Our task must be to free ourselves from this prison by widening our circles of compassion to embrace all living creatures and the whole of nature in its beauty.
The perfection of a thing consists in its essence; there are perfect criminals, as there are men of perfect probity.
I submit that an individual who breaks a law that conscience tells him is unjust, and who willingly accepts the penalty of imprisonment in order to arouse the conscience of the community over its injustice, is in reality expressing the highest respect for the law.
I have paid no poll-tax for six years. I was put into a jail once on this account, for one night; and, as I stood considering the walls of solid stone, I could not help being struck with the foolishness of that institution which treated me as if I were mere flesh and blood and bones, to be locked up...I saw that, if there was a wall of stone between me and my townsmen, there was a still more difficult one to climb or break through, before they could get to be as free as I was.
The object of punishment is prevention from evil; it never can be made impulsive to good.
The uneven impact of actual enforcement measures tends to mirror and reinforce more general patterns of discrimination (along socioeconomic, racial and ethnic, sexual, and perhaps generational lines) within the society. As a consequence, such enforcement (ineffective as it may be in producing conformity) almost certainly reinforces feelings of alienation already prevalent within major segments of the population.
We don't seem to be able to check crime, so why not legalize it and then tax it out of business.
Corporal punishment falls far more heavily than most weighty pecuniary penalty.
I am an expert of electricity. My father occupied the chair of applied electricity at the state prison.
Experts and the educated elite have replaced what worked with what sounded good. Society was far more civilized before they took over our schools, prisons, welfare programs, police departments and courts. It's high time we ran these people out of our lives and went back to common sense.
Three hundred years ago a prisoner condemned to the Tower of London carved on the wall of his cell this sentiment to keep up his spirits during his long imprisonment: “It is not adversity that kills, but the impatience with which we bear adversity.”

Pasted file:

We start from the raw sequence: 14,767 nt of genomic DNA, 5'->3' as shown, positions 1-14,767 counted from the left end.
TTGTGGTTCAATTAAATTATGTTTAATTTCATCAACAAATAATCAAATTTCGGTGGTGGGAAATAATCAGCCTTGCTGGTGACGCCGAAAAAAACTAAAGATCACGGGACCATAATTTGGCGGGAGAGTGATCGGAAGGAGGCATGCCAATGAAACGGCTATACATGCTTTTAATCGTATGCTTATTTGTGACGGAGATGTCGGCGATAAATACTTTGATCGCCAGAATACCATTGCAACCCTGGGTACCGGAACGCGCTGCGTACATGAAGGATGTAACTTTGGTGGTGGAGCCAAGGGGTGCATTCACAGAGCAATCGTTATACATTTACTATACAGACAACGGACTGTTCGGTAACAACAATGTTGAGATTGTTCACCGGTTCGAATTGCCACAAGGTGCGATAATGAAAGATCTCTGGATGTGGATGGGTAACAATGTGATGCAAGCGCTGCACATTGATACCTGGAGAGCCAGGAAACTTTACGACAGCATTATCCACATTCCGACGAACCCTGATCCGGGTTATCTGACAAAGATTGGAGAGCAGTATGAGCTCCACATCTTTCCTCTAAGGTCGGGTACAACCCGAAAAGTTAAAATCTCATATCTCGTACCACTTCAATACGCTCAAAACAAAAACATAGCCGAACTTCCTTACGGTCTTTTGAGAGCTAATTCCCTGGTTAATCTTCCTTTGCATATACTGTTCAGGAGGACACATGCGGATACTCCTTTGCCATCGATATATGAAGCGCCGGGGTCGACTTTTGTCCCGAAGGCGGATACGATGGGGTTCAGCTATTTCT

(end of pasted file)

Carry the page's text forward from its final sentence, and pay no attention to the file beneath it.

I am certain that nothing has done so much to destroy the juridical safeguards of individual freedom as the striving after this mirage of social justice.
When is conduct a crime, and when is a crime not a crime? When Somebody Up There -- a monarch, a dictator, a Pope, a legislator -- so decrees.
The penalty for laughing in a courtroom is six months in jail; if it were not for this penalty, the jury would never hear the evidence.
When I was in prison, I was wrapped up in all those deep books. That Tolstoy crap - people shouldn't read that stuff.
One man meets an infamous punishment for that crime which confers a diadem upon another.
I was in prison, and you came unto me. Verily I say unto you, inasmuch as ye have done it unto one of the least of these my brethren, ye have done it unto me.
~(Jesus Christ) Matthew 25:36, 40
A just chastisement may benefit a man, though it seldom does; but an unjust one changes all his blood to gall.
He had drawn many a thousand of these rations in prisons and camps, and though he'd never had an opportunity to weight them on scales, and although, being a man of timid nature, he knew no way of standing up for his rights, he, like every other prisoner, had discovered long ago that honest weight was never to be found in the bread-cutting. There was short weight in every ration. The only point was how short. So every day you took a look to soothe your soul - today, maybe, they haven't snitched any.
The worst prison is not of stone. It is of a throbbing heart, outraged by an infamous life.